Deep soul: ‘It is who I am and it is my journey thus far,’ says sitar player Kumar Karthigesu of the show Pravaasa – A Sitar’s Journey.
Pravaasa by the Temple of Fine Arts is a concept show by award-winning musician Kumar Karthigesu that will take listeners on a sitar journey.
Thanks to the late Indian sitar maestro Ravi Shankar who connected the world to classical Indian music, the beloved string instrument has traversed many continents and continues to play a prominent role in the field of fusion music. In a celebration of the instrument, sitar player/academic Kumar Karthigesu and friends will present a one-night performance called Pravaasa – A Sitar’s Journey at the Temple of Fine Arts (TFA) in KL on April 27.
It tells the story of the sitar from its ancient existence in the form of the majestic rudra veena, created by Lord Shiva, to its present, lithe form. Pravaasa, which means migration in Sanskrit, also chronicles the story of a musician with traditional and orthodox roots, and how he has been influenced by Malaysia’s rich, cultural, social and musical heritages.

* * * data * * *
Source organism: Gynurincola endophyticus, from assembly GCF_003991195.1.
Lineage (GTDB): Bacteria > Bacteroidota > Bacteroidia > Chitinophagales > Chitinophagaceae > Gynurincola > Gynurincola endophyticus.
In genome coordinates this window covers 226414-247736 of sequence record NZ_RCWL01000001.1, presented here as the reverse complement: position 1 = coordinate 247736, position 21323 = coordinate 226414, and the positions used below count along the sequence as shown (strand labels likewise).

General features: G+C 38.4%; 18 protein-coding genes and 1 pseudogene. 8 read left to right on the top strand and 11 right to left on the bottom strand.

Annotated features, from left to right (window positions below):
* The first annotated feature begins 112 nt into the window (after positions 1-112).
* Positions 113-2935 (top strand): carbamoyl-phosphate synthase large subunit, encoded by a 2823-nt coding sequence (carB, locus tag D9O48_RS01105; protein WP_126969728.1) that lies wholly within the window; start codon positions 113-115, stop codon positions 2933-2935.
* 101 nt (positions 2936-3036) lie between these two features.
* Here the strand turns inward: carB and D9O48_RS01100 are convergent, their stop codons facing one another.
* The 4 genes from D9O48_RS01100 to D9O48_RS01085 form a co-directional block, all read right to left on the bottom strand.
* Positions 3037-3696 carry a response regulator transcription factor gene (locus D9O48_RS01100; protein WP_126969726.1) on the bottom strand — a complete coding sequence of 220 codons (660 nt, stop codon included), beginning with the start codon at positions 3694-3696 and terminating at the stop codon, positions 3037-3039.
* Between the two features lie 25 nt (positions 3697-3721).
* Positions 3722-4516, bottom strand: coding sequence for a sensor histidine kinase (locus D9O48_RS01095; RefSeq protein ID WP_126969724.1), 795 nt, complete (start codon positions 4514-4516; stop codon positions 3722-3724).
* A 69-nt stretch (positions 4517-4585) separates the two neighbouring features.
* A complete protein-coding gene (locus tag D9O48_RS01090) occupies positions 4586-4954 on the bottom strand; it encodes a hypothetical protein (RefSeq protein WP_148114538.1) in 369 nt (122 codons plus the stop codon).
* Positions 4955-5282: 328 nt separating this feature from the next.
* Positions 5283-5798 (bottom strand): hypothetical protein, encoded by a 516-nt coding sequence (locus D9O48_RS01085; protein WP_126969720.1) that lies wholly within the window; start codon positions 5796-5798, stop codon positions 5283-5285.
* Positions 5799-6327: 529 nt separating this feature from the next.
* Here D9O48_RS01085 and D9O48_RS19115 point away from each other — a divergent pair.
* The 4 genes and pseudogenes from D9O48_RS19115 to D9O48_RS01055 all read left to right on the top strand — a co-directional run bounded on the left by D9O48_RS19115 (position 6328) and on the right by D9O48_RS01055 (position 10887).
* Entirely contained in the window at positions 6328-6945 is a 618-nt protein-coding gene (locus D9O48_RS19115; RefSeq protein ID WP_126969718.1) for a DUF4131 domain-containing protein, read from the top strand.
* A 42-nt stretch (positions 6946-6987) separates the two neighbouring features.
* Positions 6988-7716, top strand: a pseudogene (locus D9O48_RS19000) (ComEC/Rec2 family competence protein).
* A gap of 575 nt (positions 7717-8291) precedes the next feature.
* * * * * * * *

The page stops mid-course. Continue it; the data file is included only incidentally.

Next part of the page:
Kumar will collaborate with 12 musicians, all of whom he has worked with previously. The musicians, utilising a wide range of instruments, are Prakash Kandasamy (tabla), Ravindra Parchure (dhrupad vocals), Praashekh Borkar (sarod), Achyutan Sashidaran Nair (violin), Sivabalan Shanmuga Sundram (mridangam), Hariraam Tingyuan Lam (gambus), Ng Siu Yee (Chinese drums), Kamrul Bahri Hussein (gendang and rebana), Jamie Wilson (steel/nylon guitar), Eric Li (jazz piano), Badar Ben Taleb (djembe/cajon) and Surjit Singh (harmonium).
“I prefer to call it a concept show, not fusion,” says Kumar in a recent interview. “Back in those days, the sitar was used to accompany dhrupad singing (a vocal genre in Hindustani classical music) and only later, became a solo instrument.”
The first segment will feature north Indian music while the second segment will showcase the sitar’s diversity alongside other carnatic (classical south Indian music) instruments. The carnatic segment will feature the song Nagumomu Kanaleni in Abheri raga, a popular composition by prolific composer Tyagaraja.